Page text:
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Old 30-08-2011, 09:25 PM
Carl
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Collimating a GSO RC8

Astronomy Technologies recommend the use of the Cheshire 1.25" collimation eyepeice for collimating the 8" RC Astrograph.

I've seen them for around $30-$40 in OZ and online, the price sound a little cheap. Will this collimator be accurate enough for astro imaging or is there a better mid priced alternative that wont break the bank?

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Carl Rainer
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Old 07-09-2011, 06:15 PM
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I wouldn't just use this Carl. I think the better option is to collimate while the imaging camera is in place. Making sure to re-center after each adjustment. The collimator might get you close but not perfect.
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Old 07-09-2011, 06:32 PM
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Tandum (Robin)
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If you typed your question into google you would have found Moon's website and his procedure which works fine..
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Old 27-07-2015, 08:18 PM
yusbot (Yusfi)
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do you know how did he get the blue screen with the crosshair in it?
what program is used?


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Originally Posted by Tandum View Post
If you typed your question into google you would have found Moon's website and his procedure which works fine..
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Old 27-07-2015, 10:25 PM
glend (Glen)
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Carl your entering an area of possible frustration, as the RCs are not like newts that can be straight forward to collimate. As a RC08 owner that is still learning I can offer a few pointers:

Do not try to adjust the primary, this can get you into a cycle that leads to making it worse. The Cheshire can be used, but a good laser collimated (which has been collimated itself and verified on a bench test, is very useful. There are many online tutorials on collimating RC08s and you coukd also download and print the Astro-tech RC08 manual. Astro-tech and GSO are the same scope.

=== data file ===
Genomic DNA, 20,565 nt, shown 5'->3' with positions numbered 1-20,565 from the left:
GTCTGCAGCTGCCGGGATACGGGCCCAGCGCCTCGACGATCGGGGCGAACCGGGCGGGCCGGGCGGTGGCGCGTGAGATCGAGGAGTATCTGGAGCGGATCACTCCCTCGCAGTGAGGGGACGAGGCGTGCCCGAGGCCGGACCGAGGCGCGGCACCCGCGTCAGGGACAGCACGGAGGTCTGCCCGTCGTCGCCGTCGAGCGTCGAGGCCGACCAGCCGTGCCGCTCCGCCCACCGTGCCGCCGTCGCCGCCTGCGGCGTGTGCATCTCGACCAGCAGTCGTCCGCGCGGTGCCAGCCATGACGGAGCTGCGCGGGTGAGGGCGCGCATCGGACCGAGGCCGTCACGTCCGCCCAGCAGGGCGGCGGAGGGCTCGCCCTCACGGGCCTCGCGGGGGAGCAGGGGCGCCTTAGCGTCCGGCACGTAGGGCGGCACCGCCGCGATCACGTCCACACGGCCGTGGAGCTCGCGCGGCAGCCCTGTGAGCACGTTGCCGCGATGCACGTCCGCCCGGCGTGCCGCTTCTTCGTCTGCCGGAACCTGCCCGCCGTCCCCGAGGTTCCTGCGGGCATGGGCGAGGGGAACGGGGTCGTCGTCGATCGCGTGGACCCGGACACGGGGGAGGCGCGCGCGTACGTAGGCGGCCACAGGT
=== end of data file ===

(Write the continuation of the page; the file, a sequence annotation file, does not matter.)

Good luck.
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Old 29-07-2015, 07:28 PM
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I've had an RC8 for a bit over a year now. My basic Cheshire eyepiece is useful to get collimation good enough for deep sky imaging (ie nebulae/clusters). My Cheshire eyepiece seems to be at least as good as or more accurate than using the LiveView method. As long as collimation is quite close to perfect, I find that in practice, seeing is the dominant contributor to star FWHM, and that any eggy stars are down to bad tracking, not collimation.

The only thing I've needed more accurate collimation for is planetary imaging (using a 3x barlow). For this, I've found that a Cheshire eyepiece alone is not really accurate enough. Instead I use MetaGuide to make the final tweaks to the secondary with my imaging webcam and barlow in place. It was a bit of a struggle to get used to using MetaGuide at first, but it now seems a fairly quick and reliable method.

The good news it that my (carbon) RC8 seems to hold collimation pretty well, which is one less obstacle to good imaging.
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Old 29-07-2015, 08:22 PM
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Whoops, the original collimation question from Carl is ancient !

Quote:
Originally Posted by yusbot View Post
do you know how did he get the blue screen with the crosshair in it?
what program is used?
CCDInspector by CCDWare does field curvature maps based on star profile analysis across the field
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